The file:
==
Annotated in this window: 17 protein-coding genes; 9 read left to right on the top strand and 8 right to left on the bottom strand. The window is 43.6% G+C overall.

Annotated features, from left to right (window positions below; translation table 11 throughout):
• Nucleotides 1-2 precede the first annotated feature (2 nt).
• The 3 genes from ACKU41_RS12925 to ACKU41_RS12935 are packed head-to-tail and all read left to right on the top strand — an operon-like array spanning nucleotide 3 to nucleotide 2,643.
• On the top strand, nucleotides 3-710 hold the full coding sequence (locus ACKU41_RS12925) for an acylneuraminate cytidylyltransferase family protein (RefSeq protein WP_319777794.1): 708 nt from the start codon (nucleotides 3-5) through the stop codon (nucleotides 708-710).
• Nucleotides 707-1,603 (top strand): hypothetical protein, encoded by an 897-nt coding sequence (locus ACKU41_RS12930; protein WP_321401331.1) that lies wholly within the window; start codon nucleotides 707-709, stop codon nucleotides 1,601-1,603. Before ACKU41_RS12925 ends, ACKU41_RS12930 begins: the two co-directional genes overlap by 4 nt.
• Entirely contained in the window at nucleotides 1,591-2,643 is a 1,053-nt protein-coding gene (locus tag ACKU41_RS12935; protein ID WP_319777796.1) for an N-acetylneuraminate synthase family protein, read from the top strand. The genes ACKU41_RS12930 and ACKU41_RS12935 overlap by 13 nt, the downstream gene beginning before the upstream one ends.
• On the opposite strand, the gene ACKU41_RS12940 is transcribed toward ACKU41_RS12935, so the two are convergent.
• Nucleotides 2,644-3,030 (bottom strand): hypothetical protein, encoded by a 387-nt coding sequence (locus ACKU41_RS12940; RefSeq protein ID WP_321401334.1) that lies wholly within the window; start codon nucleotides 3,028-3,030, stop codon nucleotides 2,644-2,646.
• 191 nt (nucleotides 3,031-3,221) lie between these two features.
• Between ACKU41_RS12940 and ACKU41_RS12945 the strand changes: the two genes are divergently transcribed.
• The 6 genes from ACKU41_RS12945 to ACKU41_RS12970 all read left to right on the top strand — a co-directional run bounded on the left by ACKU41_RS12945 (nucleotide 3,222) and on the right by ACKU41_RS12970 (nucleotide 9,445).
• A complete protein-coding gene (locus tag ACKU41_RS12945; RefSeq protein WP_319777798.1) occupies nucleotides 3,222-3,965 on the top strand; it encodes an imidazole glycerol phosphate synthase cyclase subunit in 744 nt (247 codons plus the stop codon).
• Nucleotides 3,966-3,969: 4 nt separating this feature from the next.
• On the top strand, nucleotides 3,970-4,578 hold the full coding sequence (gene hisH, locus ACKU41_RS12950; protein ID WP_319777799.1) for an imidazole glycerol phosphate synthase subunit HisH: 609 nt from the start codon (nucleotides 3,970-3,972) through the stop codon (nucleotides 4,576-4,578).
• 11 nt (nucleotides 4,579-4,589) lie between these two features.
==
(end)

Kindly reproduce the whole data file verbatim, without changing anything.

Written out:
Annotated in this window: 17 protein-coding genes; 9 read left to right on the top strand and 8 right to left on the bottom strand. The window is 43.6% G+C overall.

Annotated features, from left to right (window positions below; translation table 11 throughout):
• Nucleotides 1-2 precede the first annotated feature (2 nt).
• The 3 genes from ACKU41_RS12925 to ACKU41_RS12935 are packed head-to-tail and all read left to right on the top strand — an operon-like array spanning nucleotide 3 to nucleotide 2,643.
• On the top strand, nucleotides 3-710 hold the full coding sequence (locus ACKU41_RS12925) for an acylneuraminate cytidylyltransferase family protein (RefSeq protein WP_319777794.1): 708 nt from the start codon (nucleotides 3-5) through the stop codon (nucleotides 708-710).
• Nucleotides 707-1,603 (top strand): hypothetical protein, encoded by an 897-nt coding sequence (locus ACKU41_RS12930; protein WP_321401331.1) that lies wholly within the window; start codon nucleotides 707-709, stop codon nucleotides 1,601-1,603. Before ACKU41_RS12925 ends, ACKU41_RS12930 begins: the two co-directional genes overlap by 4 nt.
• Entirely contained in the window at nucleotides 1,591-2,643 is a 1,053-nt protein-coding gene (locus tag ACKU41_RS12935; protein ID WP_319777796.1) for an N-acetylneuraminate synthase family protein, read from the top strand. The genes ACKU41_RS12930 and ACKU41_RS12935 overlap by 13 nt, the downstream gene beginning before the upstream one ends.
• On the opposite strand, the gene ACKU41_RS12940 is transcribed toward ACKU41_RS12935, so the two are convergent.
• Nucleotides 2,644-3,030 (bottom strand): hypothetical protein, encoded by a 387-nt coding sequence (locus ACKU41_RS12940; RefSeq protein ID WP_321401334.1) that lies wholly within the window; start codon nucleotides 3,028-3,030, stop codon nucleotides 2,644-2,646.
• 191 nt (nucleotides 3,031-3,221) lie between these two features.
• Between ACKU41_RS12940 and ACKU41_RS12945 the strand changes: the two genes are divergently transcribed.
• The 6 genes from ACKU41_RS12945 to ACKU41_RS12970 all read left to right on the top strand — a co-directional run bounded on the left by ACKU41_RS12945 (nucleotide 3,222) and on the right by ACKU41_RS12970 (nucleotide 9,445).
• A complete protein-coding gene (locus tag ACKU41_RS12945; RefSeq protein WP_319777798.1) occupies nucleotides 3,222-3,965 on the top strand; it encodes an imidazole glycerol phosphate synthase cyclase subunit in 744 nt (247 codons plus the stop codon).
• Nucleotides 3,966-3,969: 4 nt separating this feature from the next.
• On the top strand, nucleotides 3,970-4,578 hold the full coding sequence (gene hisH, locus ACKU41_RS12950; protein ID WP_319777799.1) for an imidazole glycerol phosphate synthase subunit HisH: 609 nt from the start codon (nucleotides 3,970-3,972) through the stop codon (nucleotides 4,576-4,578).
• 11 nt (nucleotides 4,579-4,589) lie between these two features.